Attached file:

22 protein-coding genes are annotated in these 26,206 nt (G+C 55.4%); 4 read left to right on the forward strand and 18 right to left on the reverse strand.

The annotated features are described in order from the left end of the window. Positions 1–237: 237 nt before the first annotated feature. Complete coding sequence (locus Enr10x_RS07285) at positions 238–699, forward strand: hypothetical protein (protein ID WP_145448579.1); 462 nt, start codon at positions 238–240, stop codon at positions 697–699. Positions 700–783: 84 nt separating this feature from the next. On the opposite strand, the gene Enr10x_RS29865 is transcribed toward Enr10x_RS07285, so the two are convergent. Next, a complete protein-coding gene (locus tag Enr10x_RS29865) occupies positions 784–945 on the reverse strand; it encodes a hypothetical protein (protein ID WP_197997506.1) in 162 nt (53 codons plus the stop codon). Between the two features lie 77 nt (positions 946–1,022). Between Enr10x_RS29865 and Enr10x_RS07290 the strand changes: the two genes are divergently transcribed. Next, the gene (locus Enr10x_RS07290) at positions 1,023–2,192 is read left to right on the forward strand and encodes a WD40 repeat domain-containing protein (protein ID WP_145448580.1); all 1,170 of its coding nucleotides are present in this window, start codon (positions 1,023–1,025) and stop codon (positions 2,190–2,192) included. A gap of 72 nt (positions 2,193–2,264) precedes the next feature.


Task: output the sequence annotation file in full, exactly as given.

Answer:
22 protein-coding genes are annotated in these 26,206 nt (G+C 55.4%); 4 read left to right on the forward strand and 18 right to left on the reverse strand.

The annotated features are described in order from the left end of the window. Positions 1–237: 237 nt before the first annotated feature. Complete coding sequence (locus Enr10x_RS07285) at positions 238–699, forward strand: hypothetical protein (protein ID WP_145448579.1); 462 nt, start codon at positions 238–240, stop codon at positions 697–699. Positions 700–783: 84 nt separating this feature from the next. On the opposite strand, the gene Enr10x_RS29865 is transcribed toward Enr10x_RS07285, so the two are convergent. Next, a complete protein-coding gene (locus tag Enr10x_RS29865) occupies positions 784–945 on the reverse strand; it encodes a hypothetical protein (protein ID WP_197997506.1) in 162 nt (53 codons plus the stop codon). Between the two features lie 77 nt (positions 946–1,022). Between Enr10x_RS29865 and Enr10x_RS07290 the strand changes: the two genes are divergently transcribed. Next, the gene (locus Enr10x_RS07290) at positions 1,023–2,192 is read left to right on the forward strand and encodes a WD40 repeat domain-containing protein (protein ID WP_145448580.1); all 1,170 of its coding nucleotides are present in this window, start codon (positions 1,023–1,025) and stop codon (positions 2,190–2,192) included. A gap of 72 nt (positions 2,193–2,264) precedes the next feature.